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Slow Down to Make Better Decisions in a Crisis

TIME

The news about the spread of COVID-19 is changing fast — and people are trying to make decisions about everything from whether to cancel vacations to how to best protect themselves and their communities. There are several psychological reasons why you may find decision-making difficult right now.

First, there’s a looming present threat. Humans are wired to pay attention to threats</a>, and so this story captures our attention in a way that  a distant threat like climate change does not</a>.

Second, there’s a lot of uncertainty about the spread of the virus — how many people have it, how quickly it’s moving through communities, how many people will ultimately get it. The uncertainty that creates for people increases our attention to it.

Third, people have little control over the spread of the virus — even if we wash our hands, avoid touching our faces and practice social distancing. People don’t like to be in situations in which they have no agency; it creates additional anxiety as well as a desire to do something to reassert control.

Finally, all the attempts to control the spread of the virus are fundamentally about prevention. That means that if they’re successful, some people will not get sick. But since we do not get to run the control condition in which those measures weren’t taken, it’s hard to know which actions and programs are having an impact on creating the absence of the disease.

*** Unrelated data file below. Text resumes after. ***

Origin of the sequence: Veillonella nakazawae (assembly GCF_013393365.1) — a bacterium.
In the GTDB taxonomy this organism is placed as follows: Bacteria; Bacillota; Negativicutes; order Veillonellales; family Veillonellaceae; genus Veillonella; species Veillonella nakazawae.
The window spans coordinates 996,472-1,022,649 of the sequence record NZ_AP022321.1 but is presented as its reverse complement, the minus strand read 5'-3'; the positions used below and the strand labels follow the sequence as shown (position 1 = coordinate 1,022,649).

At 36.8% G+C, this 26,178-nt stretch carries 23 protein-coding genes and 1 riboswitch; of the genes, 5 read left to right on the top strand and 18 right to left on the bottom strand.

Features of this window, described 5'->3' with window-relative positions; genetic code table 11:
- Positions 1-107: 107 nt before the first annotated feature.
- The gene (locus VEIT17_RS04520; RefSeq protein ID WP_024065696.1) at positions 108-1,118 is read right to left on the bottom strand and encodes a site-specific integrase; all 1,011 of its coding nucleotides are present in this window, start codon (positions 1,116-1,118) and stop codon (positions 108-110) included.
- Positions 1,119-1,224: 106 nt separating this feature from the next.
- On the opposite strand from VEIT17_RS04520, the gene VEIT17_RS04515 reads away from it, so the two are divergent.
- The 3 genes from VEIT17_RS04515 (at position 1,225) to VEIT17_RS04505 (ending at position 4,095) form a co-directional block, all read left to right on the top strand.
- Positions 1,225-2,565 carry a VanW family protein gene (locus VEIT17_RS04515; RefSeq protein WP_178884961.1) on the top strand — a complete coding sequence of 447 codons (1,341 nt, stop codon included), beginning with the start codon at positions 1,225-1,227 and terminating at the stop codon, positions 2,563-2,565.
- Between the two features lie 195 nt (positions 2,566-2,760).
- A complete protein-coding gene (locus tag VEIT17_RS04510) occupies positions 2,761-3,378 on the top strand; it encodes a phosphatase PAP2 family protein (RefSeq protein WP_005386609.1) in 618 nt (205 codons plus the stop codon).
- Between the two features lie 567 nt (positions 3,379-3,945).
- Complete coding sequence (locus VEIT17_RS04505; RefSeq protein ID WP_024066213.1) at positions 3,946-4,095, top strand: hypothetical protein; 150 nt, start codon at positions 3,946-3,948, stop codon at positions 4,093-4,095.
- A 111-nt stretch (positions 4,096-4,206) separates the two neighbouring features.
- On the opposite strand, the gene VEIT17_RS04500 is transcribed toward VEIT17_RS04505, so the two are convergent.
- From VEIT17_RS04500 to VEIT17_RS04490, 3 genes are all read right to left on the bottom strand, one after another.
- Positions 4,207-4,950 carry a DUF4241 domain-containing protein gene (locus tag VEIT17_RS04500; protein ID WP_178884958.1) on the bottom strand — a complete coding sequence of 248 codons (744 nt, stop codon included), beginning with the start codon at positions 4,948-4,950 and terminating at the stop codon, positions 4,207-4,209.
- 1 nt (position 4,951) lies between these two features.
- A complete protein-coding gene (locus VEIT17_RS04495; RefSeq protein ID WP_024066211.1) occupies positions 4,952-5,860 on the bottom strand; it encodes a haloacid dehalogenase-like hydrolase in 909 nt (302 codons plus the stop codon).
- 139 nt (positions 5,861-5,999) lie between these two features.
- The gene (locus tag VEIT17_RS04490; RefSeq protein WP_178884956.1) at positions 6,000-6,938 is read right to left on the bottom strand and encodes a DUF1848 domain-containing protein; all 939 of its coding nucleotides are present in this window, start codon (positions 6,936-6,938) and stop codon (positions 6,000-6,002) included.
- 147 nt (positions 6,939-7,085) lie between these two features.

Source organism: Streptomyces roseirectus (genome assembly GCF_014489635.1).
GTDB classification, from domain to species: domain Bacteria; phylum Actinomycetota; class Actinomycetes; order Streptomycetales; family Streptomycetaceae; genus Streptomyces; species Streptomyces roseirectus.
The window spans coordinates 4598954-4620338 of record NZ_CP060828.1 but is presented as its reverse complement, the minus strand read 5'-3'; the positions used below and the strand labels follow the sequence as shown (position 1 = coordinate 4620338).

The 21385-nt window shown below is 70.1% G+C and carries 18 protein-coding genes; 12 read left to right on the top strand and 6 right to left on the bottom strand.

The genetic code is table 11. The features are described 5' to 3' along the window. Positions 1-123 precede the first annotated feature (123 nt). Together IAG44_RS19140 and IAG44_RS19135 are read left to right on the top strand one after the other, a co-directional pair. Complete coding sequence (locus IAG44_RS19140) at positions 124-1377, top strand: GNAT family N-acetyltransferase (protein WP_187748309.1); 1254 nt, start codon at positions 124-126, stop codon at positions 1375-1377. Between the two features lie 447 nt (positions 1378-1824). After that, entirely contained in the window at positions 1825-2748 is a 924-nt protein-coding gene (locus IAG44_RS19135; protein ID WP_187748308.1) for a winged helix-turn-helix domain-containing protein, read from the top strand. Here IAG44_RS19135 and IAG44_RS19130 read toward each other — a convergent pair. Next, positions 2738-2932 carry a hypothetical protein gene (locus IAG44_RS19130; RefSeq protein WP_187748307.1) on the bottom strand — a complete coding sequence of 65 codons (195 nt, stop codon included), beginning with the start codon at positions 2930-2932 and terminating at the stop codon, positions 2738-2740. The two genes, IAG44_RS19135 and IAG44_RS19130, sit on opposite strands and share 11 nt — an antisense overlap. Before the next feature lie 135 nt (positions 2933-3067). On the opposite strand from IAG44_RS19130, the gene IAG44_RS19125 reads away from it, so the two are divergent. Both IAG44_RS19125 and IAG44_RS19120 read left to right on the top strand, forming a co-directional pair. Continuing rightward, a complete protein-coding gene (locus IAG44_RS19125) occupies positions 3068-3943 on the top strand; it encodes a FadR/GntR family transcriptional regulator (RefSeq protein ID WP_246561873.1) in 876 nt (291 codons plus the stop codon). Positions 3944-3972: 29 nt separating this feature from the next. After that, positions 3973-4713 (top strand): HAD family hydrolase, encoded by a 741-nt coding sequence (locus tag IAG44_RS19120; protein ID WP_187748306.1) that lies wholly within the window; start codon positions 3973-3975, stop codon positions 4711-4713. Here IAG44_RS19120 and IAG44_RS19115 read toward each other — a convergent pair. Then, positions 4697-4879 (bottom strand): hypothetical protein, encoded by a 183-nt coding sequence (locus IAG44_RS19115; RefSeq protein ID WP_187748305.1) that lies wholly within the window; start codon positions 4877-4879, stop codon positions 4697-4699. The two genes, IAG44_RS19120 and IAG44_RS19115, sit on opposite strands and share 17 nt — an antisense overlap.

The threat, uncertainty and anxiety lead us to make shortsighted decisions. For example, the uncertainty makes us crave more information, so many people are spending a lot of time looking for news updates relating to the virus and its spread. It’s good to be informed, but we know that the consumption of negative news causes stress and distraction.

Similarly, the lack of agency causes people to seek actions that will make them feel more in control. Early on, this took the form of buying hand sanitizer and rubbing alcohol, which makes some sense. But once those stocks dwindled, there was an additional run on toilet paper, paper towels and bottled water — purchases that make less sense (and certainly weren’t being advised by experts).

Some people are making quick decisions about finances as well. With the key stock market indexes down roughly 20%, many people are tempted to sell their stocks (and clearly many have). People want to take action quickly — even when inaction might be more prudent.

So how do you make good decisions in the face of these psychological factors? The best way is to slow down. By slowing down, you can use deliberative reasoning based on data to influence your conclusions. There is a lot of information out there right now about the virus and how to react. Take the time to read and digest it before making important personal and business decisions.

In times of (relatively) slow-developing existential crises like a pandemic, it’s best not to act on gut feelings. Quick actions may reduce some of your anxiety in the short run, but they’re likely to create more problems than they solve.

Art Markman, a professor of psychology and marketing at the University of Texas at Austin, is the author of “Bring Your Brain to Work.”

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